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This seems wrong to me - why is the order of the elements changed from the order they are built?

scala> var list = collection.immutable.TreeSet(1, 3, 2, 5, 0)
list: scala.collection.immutable.TreeSet[Int] = TreeSet(0, 1, 2, 3, 5)

scala> var xml = <list>{ => { <number>{number}</number> }) }</list>
xml: scala.xml.Elem = <list><number>3</number><number>1</number><number>2</number><number>5</number><number>0</number></list>

scala> var xml = <list>{ => { println(number); <number>{number}</number> }) }</list>
xml: scala.xml.Elem = <list><number>3</number><number>1</number><number>2</number><number>5</number><number>0</number></list>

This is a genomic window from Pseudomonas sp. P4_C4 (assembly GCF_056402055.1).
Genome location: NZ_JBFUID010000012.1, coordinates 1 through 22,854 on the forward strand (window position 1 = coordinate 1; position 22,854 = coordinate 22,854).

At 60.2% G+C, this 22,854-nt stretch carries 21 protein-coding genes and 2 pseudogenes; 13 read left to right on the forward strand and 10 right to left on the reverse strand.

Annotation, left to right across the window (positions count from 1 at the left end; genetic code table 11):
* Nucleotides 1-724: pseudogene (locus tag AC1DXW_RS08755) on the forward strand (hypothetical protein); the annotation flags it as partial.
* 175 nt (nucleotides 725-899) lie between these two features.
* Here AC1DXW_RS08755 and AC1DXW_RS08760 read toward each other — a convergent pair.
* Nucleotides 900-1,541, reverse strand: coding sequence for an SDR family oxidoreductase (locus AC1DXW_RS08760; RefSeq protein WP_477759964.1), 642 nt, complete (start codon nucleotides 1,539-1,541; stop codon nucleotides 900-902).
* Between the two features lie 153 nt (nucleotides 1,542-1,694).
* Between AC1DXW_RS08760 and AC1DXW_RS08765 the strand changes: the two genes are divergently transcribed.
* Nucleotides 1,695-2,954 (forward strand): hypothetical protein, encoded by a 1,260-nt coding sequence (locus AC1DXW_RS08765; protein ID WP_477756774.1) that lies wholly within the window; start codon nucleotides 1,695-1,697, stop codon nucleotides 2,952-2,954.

share|improve this question

When you map over the TreeSet, it creates a new set. The new Set does not use the natural ordering for integers, of course, since its elements are not integers. In fact, since there is no natural Ordering for Elem, the new set is unordered. You can achieve the ordering you're looking for with:

var xml = <list>{ list.toSeq map (n => <number>{n}</number>) }</list>
share|improve this answer
Ah, got it. thanks! – Dave Clay Jan 28 '12 at 0:41
Actually, I doubt it created a new TreeSet, as there's no Ordering for the result. More likely, it descended to a Set, which defaults to HashSet. – Daniel C. Sobral Jan 29 '12 at 0:45
You're right, of course. Corrected. – Aaron Novstrup Jan 30 '12 at 5:38

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